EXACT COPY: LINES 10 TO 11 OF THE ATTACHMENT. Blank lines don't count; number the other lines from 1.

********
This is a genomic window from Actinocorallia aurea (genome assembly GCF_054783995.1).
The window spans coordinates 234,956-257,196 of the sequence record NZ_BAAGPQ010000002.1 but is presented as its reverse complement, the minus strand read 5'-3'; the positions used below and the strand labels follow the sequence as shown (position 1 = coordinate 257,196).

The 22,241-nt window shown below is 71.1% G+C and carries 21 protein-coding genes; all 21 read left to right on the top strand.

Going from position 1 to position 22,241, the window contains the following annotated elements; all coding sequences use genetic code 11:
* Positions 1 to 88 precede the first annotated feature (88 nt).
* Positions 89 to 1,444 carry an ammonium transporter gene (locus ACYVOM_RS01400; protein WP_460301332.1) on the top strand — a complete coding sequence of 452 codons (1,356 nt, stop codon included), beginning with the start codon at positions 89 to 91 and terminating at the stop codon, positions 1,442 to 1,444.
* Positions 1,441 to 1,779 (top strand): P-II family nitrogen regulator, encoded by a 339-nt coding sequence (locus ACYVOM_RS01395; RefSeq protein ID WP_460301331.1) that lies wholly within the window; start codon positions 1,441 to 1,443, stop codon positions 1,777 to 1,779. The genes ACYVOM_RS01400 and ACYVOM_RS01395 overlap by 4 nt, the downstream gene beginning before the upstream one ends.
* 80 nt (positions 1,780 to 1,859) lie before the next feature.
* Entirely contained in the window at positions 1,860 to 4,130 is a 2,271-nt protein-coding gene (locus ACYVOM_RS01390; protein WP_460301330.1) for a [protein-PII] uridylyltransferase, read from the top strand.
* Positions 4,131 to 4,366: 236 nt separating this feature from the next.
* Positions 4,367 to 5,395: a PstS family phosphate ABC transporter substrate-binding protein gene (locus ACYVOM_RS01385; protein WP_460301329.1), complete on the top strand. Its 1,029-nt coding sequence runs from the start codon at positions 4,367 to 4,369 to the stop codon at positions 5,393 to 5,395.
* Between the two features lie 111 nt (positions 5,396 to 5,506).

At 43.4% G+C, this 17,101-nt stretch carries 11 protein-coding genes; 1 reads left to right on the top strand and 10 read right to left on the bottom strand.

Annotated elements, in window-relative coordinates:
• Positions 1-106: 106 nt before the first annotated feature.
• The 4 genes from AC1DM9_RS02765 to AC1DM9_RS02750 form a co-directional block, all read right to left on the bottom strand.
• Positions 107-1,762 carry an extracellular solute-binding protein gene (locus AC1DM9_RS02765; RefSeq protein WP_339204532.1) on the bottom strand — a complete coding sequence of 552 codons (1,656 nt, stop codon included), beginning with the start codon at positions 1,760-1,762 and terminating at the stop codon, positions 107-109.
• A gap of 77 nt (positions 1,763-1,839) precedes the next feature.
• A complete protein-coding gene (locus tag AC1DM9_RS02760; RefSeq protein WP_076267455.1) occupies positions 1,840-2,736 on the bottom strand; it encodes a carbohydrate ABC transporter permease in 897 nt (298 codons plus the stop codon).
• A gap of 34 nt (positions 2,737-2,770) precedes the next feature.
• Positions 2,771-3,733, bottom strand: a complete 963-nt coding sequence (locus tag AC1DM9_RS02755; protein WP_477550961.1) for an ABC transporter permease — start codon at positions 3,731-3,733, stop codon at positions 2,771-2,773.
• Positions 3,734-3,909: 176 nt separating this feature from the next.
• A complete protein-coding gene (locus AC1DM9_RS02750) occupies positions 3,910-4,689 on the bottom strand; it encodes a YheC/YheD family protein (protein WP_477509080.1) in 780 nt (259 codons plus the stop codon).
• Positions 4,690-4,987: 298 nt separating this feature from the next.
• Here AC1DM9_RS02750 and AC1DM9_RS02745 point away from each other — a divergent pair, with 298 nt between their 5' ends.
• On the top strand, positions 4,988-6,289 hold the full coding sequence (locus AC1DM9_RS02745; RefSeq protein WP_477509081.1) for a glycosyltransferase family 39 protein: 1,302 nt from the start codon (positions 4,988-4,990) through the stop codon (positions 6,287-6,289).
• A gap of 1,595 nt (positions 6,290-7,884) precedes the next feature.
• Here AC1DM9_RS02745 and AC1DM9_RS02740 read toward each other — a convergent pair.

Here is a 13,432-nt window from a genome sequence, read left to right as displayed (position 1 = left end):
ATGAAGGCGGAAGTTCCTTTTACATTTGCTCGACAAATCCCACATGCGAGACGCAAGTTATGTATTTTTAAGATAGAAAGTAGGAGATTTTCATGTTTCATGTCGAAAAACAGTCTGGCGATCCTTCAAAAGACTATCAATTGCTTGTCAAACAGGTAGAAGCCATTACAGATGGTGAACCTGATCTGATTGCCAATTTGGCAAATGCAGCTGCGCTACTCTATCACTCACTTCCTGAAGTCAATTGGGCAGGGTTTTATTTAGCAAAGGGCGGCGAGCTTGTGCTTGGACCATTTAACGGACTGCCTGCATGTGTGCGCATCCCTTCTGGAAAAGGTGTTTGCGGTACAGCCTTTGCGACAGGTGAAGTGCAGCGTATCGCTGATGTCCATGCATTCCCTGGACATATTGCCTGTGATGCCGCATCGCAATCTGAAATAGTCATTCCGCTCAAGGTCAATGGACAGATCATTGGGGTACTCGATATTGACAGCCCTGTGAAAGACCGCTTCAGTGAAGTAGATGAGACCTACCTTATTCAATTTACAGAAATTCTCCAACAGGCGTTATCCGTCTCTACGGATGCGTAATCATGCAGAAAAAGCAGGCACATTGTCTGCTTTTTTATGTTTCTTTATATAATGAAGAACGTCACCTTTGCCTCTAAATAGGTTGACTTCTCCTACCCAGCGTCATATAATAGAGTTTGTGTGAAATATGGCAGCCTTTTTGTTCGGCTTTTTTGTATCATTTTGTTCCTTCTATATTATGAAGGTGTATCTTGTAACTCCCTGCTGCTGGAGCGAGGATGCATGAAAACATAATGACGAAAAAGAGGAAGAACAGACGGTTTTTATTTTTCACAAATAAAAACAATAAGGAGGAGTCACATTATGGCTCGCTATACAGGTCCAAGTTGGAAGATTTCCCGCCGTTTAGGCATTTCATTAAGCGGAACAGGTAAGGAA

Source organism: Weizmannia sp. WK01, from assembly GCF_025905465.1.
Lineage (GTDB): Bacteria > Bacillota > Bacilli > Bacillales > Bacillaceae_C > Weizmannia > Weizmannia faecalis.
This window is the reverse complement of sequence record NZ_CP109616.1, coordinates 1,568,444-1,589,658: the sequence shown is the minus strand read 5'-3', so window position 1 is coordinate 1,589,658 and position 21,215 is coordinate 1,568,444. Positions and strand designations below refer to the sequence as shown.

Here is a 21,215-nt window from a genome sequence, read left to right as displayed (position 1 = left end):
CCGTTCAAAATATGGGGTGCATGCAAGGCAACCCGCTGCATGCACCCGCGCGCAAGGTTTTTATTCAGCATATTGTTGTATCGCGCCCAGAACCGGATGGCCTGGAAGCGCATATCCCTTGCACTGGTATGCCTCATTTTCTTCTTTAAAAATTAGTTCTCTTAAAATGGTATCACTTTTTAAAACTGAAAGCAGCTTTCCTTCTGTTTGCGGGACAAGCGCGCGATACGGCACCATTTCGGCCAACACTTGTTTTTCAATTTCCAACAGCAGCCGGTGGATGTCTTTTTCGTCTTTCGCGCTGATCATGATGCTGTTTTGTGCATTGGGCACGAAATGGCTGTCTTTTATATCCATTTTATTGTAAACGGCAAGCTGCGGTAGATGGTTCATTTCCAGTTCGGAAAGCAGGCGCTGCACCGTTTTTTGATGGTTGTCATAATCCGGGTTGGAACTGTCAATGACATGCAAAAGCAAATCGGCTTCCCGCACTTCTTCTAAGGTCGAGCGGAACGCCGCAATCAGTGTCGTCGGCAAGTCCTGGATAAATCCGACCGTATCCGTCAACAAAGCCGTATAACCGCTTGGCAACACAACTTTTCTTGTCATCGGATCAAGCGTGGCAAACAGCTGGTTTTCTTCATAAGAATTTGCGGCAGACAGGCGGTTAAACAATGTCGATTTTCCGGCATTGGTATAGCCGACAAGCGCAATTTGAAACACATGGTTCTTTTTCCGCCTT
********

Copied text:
* Positions 4,131 to 4,366: 236 nt separating this feature from the next.
* Positions 4,367 to 5,395: a PstS family phosphate ABC transporter substrate-binding protein gene (locus ACYVOM_RS01385; protein WP_460301329.1), complete on the top strand. Its 1,029-nt coding sequence runs from the start codon at positions 4,367 to 4,369 to the stop codon at positions 5,393 to 5,395.